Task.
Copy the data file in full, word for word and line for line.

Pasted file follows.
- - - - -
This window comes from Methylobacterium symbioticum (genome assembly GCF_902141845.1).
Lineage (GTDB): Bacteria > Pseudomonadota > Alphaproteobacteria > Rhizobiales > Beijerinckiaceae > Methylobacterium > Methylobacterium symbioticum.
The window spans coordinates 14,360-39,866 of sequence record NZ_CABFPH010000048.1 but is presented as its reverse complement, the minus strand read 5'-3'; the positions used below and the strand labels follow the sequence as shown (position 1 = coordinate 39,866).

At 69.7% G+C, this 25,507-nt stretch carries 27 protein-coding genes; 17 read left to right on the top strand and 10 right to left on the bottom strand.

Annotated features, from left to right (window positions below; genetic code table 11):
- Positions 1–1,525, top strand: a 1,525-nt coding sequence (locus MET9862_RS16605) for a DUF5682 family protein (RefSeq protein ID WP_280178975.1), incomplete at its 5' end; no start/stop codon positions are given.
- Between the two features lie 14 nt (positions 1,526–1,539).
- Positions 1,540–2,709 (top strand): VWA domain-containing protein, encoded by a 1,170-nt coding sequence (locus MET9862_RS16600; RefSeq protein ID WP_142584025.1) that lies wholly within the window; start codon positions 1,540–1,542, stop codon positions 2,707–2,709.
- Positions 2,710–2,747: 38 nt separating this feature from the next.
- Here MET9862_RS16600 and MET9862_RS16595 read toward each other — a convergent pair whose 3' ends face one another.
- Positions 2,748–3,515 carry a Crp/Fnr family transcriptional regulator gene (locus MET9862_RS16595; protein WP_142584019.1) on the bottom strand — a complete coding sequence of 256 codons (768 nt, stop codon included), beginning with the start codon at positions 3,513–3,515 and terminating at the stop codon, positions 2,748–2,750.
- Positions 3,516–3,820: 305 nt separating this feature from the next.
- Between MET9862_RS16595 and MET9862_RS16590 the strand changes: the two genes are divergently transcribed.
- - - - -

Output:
This window comes from Methylobacterium symbioticum (genome assembly GCF_902141845.1).
Lineage (GTDB): Bacteria > Pseudomonadota > Alphaproteobacteria > Rhizobiales > Beijerinckiaceae > Methylobacterium > Methylobacterium symbioticum.
The window spans coordinates 14,360-39,866 of sequence record NZ_CABFPH010000048.1 but is presented as its reverse complement, the minus strand read 5'-3'; the positions used below and the strand labels follow the sequence as shown (position 1 = coordinate 39,866).

At 69.7% G+C, this 25,507-nt stretch carries 27 protein-coding genes; 17 read left to right on the top strand and 10 right to left on the bottom strand.

Annotated features, from left to right (window positions below; genetic code table 11):
- Positions 1–1,525, top strand: a 1,525-nt coding sequence (locus MET9862_RS16605) for a DUF5682 family protein (RefSeq protein ID WP_280178975.1), incomplete at its 5' end; no start/stop codon positions are given.
- Between the two features lie 14 nt (positions 1,526–1,539).
- Positions 1,540–2,709 (top strand): VWA domain-containing protein, encoded by a 1,170-nt coding sequence (locus MET9862_RS16600; RefSeq protein ID WP_142584025.1) that lies wholly within the window; start codon positions 1,540–1,542, stop codon positions 2,707–2,709.
- Positions 2,710–2,747: 38 nt separating this feature from the next.
- Here MET9862_RS16600 and MET9862_RS16595 read toward each other — a convergent pair whose 3' ends face one another.
- Positions 2,748–3,515 carry a Crp/Fnr family transcriptional regulator gene (locus MET9862_RS16595; protein WP_142584019.1) on the bottom strand — a complete coding sequence of 256 codons (768 nt, stop codon included), beginning with the start codon at positions 3,513–3,515 and terminating at the stop codon, positions 2,748–2,750.
- Positions 3,516–3,820: 305 nt separating this feature from the next.
- Between MET9862_RS16595 and MET9862_RS16590 the strand changes: the two genes are divergently transcribed.